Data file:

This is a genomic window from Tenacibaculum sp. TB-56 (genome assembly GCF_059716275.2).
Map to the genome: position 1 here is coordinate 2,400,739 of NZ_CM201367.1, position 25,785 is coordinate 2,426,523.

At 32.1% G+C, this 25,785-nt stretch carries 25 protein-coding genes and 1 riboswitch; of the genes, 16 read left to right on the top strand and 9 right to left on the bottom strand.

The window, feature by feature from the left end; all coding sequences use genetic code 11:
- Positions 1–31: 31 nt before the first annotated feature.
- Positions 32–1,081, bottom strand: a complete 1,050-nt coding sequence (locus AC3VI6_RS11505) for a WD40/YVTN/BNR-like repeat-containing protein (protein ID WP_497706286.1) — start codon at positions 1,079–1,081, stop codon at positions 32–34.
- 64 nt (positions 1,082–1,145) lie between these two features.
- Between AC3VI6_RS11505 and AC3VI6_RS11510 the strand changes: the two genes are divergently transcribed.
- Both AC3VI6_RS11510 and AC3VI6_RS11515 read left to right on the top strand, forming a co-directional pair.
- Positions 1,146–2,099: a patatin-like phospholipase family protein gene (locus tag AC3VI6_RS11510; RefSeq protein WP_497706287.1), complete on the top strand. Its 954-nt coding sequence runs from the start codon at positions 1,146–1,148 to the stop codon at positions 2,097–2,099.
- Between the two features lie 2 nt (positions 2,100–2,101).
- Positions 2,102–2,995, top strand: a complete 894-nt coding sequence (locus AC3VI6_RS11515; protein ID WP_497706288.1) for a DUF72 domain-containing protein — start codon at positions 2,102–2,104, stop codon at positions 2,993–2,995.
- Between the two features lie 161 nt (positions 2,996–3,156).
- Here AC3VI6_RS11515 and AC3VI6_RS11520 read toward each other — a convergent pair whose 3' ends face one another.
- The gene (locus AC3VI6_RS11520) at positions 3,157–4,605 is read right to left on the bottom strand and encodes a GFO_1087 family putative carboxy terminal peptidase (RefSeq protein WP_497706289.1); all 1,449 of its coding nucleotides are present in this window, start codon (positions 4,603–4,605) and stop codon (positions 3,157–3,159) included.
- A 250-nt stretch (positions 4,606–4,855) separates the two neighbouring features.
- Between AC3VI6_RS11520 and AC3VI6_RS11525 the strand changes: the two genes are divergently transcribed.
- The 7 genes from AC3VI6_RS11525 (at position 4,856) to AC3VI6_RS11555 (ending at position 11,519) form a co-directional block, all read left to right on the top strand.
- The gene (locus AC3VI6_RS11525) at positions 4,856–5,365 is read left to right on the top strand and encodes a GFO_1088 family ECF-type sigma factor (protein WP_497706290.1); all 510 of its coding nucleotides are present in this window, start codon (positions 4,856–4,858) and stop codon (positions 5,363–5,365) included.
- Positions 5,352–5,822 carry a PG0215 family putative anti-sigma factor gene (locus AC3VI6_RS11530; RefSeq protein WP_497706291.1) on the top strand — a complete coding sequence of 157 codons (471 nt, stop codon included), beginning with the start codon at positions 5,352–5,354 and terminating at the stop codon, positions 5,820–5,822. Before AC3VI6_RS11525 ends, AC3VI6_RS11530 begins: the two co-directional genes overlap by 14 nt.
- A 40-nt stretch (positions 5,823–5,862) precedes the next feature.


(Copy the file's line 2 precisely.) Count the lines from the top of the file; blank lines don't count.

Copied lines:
Map to the genome: position 1 here is coordinate 2,400,739 of NZ_CM201367.1, position 25,785 is coordinate 2,426,523.